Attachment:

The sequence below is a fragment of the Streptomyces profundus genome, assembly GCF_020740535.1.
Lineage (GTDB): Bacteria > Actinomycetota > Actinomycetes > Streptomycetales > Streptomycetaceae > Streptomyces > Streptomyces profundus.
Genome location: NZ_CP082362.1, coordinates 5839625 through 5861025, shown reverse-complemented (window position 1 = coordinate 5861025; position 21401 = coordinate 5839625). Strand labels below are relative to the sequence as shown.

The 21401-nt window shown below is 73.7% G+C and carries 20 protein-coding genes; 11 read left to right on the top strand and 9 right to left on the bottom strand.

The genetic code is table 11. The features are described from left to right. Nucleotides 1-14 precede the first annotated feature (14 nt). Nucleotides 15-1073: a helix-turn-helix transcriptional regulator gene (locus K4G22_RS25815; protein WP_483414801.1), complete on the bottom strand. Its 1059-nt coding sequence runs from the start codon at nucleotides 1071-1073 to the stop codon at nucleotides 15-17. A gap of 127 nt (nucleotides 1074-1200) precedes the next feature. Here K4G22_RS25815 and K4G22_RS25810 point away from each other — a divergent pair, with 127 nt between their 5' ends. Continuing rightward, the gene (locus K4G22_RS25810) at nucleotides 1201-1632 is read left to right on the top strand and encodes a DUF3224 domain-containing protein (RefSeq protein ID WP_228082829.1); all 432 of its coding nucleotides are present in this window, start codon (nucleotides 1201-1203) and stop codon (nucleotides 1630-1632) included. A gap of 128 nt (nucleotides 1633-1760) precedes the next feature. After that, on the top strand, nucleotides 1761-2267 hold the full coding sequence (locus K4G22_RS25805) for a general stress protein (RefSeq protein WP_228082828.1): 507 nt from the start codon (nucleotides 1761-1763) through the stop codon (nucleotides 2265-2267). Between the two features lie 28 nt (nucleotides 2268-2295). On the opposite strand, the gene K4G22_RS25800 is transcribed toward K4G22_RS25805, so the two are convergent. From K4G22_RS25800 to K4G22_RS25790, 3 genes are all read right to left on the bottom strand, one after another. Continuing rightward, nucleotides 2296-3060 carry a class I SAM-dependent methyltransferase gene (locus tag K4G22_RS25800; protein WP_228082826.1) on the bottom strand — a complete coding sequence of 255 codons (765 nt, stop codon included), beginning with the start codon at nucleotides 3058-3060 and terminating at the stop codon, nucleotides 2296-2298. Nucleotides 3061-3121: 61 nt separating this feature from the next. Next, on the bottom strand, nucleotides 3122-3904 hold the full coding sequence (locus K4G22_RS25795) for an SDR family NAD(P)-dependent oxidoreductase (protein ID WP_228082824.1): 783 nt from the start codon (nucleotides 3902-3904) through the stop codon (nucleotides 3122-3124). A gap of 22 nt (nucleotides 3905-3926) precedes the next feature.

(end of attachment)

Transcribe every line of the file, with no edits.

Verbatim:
The sequence below is a fragment of the Streptomyces profundus genome, assembly GCF_020740535.1.
Lineage (GTDB): Bacteria > Actinomycetota > Actinomycetes > Streptomycetales > Streptomycetaceae > Streptomyces > Streptomyces profundus.
Genome location: NZ_CP082362.1, coordinates 5839625 through 5861025, shown reverse-complemented (window position 1 = coordinate 5861025; position 21401 = coordinate 5839625). Strand labels below are relative to the sequence as shown.

The 21401-nt window shown below is 73.7% G+C and carries 20 protein-coding genes; 11 read left to right on the top strand and 9 right to left on the bottom strand.

The genetic code is table 11. The features are described from left to right. Nucleotides 1-14 precede the first annotated feature (14 nt). Nucleotides 15-1073: a helix-turn-helix transcriptional regulator gene (locus K4G22_RS25815; protein WP_483414801.1), complete on the bottom strand. Its 1059-nt coding sequence runs from the start codon at nucleotides 1071-1073 to the stop codon at nucleotides 15-17. A gap of 127 nt (nucleotides 1074-1200) precedes the next feature. Here K4G22_RS25815 and K4G22_RS25810 point away from each other — a divergent pair, with 127 nt between their 5' ends. Continuing rightward, the gene (locus K4G22_RS25810) at nucleotides 1201-1632 is read left to right on the top strand and encodes a DUF3224 domain-containing protein (RefSeq protein ID WP_228082829.1); all 432 of its coding nucleotides are present in this window, start codon (nucleotides 1201-1203) and stop codon (nucleotides 1630-1632) included. A gap of 128 nt (nucleotides 1633-1760) precedes the next feature. After that, on the top strand, nucleotides 1761-2267 hold the full coding sequence (locus K4G22_RS25805) for a general stress protein (RefSeq protein WP_228082828.1): 507 nt from the start codon (nucleotides 1761-1763) through the stop codon (nucleotides 2265-2267). Between the two features lie 28 nt (nucleotides 2268-2295). On the opposite strand, the gene K4G22_RS25800 is transcribed toward K4G22_RS25805, so the two are convergent. From K4G22_RS25800 to K4G22_RS25790, 3 genes are all read right to left on the bottom strand, one after another. Continuing rightward, nucleotides 2296-3060 carry a class I SAM-dependent methyltransferase gene (locus tag K4G22_RS25800; protein WP_228082826.1) on the bottom strand — a complete coding sequence of 255 codons (765 nt, stop codon included), beginning with the start codon at nucleotides 3058-3060 and terminating at the stop codon, nucleotides 2296-2298. Nucleotides 3061-3121: 61 nt separating this feature from the next. Next, on the bottom strand, nucleotides 3122-3904 hold the full coding sequence (locus K4G22_RS25795) for an SDR family NAD(P)-dependent oxidoreductase (protein ID WP_228082824.1): 783 nt from the start codon (nucleotides 3902-3904) through the stop codon (nucleotides 3122-3124). A gap of 22 nt (nucleotides 3905-3926) precedes the next feature.